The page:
Girls Can Do Anything: another five inspirational women
In celebration of the publication of Girls Can Do Anything on 2nd August, award-winning author Caryl Hart discusses the lives and achievements of five women who have inspired her.
Josephine Reynolds – Firefighter (UK)
First female British firefighter
Girls Can Do Anything, written by me and illustrated by Ali Pye, is a celebration of all the things girls can do. It attempts to demonstrate to very young children that there is no job or hobby that cannot be enjoyed by those of us who were born in female bodies. One of the verses says:
Girls can be brave like this firefighter here,
Rescuing people when danger is near.
But is it true? I wanted to not only tell children that anything is possible, I wanted to prove it to them, which is why we created a gallery of inspirational women on the back end papers of the book. One of these is Josephine Reynolds, who is a firefighter. In fact, she was Britain’s very first female firefighter, and made history when she joined the service way back in 1982 when she was just seventeen. Since then, many services have worked to recruit more women, but according to the UK Government Fire and Rescue Service Equality and Diversity Strategy 2008-2018, only 3.1% of firefighters in the UK today are female. Still, they ARE out there, so if your child is interested in joining the fire service – or any other rescue service for that matter – they can!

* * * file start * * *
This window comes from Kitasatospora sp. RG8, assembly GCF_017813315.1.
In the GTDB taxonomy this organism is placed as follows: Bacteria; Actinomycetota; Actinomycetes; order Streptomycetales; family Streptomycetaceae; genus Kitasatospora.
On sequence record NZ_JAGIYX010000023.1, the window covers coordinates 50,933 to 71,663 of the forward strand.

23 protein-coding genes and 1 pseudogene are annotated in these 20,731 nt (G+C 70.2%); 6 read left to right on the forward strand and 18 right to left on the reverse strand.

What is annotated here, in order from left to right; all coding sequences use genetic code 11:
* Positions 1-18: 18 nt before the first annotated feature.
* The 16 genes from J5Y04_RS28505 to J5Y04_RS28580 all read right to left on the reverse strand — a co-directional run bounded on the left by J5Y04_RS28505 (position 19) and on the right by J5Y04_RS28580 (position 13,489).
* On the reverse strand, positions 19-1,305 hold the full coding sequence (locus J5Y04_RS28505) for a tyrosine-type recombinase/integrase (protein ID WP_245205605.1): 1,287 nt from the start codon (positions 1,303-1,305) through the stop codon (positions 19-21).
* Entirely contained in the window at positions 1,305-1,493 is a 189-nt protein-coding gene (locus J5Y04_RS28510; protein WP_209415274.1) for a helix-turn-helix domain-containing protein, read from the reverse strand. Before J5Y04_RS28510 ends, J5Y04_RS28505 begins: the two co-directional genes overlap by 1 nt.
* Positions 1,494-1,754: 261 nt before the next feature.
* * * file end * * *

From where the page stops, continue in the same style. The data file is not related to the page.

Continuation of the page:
And in remembering to use the non-sexist terms for these brave women and men, we are further demonstrating to our children that these careers are open to everyone, regardless of gender. For a fun list of non-sexist terminology, check out this page.It’s amazing what you find when you’re researching online.
Malala Yuousafzai – Human Rights Activist (Pakistan/UK)
Youngest winner of the Nobel Peace Prize
The Girls Can Do Anything gallery of inspirational women would not be complete without a portrait of this incredible young woman.